At Middleweb: Empowering Students as Digital Leaders

My latest column over at Middleweb is an interview with Jennifer Casa-Todd, whose new book — Social LEADia — closely examines ways in which technology and social media can help empower young people in the larger world on issues that matter to them. The book has many short profiles of young people doing pretty amazing things, and Casa-Todd helps explain how teachers can help foster those shifts.

Read the piece at Middleweb

Peace (and change),
Kevin

 

At Middleweb: The Shape of Digital Argument

My latest column at Middleweb is a look at a new book by Troy Hicks and Kristen Hawley Turner, entitled Argument in the Real World: Teaching Adolescents to Read and Write Digital Texts.  In the book, Hicks and Turner seek to explore the concept of argument — and its push deeper into classrooms with the Common Core principles — through the lens of digital media being used in the lives of many students.

I posed some questions on my mind to the writers (both of whom I am loosely connected to through the National Writing Project), trying to parse out some ideas on argument in the age of technology and how teachers might tap into the ways kids write outside of school for the teaching of argument. They were generous enough to respond.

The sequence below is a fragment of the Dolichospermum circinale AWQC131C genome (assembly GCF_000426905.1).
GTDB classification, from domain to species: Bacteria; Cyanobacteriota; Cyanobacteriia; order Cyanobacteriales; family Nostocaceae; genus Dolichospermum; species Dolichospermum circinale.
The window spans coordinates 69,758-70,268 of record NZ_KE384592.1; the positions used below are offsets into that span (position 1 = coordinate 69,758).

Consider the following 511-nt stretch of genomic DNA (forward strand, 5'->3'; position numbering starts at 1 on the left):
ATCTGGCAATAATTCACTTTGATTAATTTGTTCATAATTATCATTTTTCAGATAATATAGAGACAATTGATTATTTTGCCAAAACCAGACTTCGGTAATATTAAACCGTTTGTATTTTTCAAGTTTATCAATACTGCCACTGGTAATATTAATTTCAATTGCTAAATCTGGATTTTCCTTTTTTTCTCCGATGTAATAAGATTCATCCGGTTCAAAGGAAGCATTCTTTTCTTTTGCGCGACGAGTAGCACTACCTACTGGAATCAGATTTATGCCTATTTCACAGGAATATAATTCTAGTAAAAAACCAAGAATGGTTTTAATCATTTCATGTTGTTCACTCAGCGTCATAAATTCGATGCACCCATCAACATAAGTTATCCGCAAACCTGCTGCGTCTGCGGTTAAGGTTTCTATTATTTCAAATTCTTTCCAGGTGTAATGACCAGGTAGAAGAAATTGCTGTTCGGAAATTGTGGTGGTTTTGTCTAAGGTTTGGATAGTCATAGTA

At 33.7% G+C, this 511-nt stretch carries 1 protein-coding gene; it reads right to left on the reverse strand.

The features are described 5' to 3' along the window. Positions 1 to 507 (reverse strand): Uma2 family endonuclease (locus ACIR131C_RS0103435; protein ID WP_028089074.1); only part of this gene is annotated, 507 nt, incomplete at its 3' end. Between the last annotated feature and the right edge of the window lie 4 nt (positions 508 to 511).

Curious? Come read what Hicks and Turner said. And join the conversation in the comments there.

Peace (no argument here),
Kevin

At Middleweb: A Plethora of Writing Ideas

I recently reviewed this new book — The Writing Strategies Book: Your Everything Guide to Developing Skilled Writers by Jennifer Serravallo – and I thought it covered a lot of ground in a fairly easy-to-use format. There are a wide range of ideas for the classroom on engaging young writers. I counted about 300 ideas in here. That’s a lot of possibilities.

I wrote in my review:

Flip through the book to find a ton of great ideas — helping students engage more with their own writing process; organizing ideas for short and longer fiction and non-fiction pieces; structuring assignments for all learners, or providing structure for student collaboration opportunities.

See what you think. Read the review over at Middleweb.

Peace (in books),
Kevin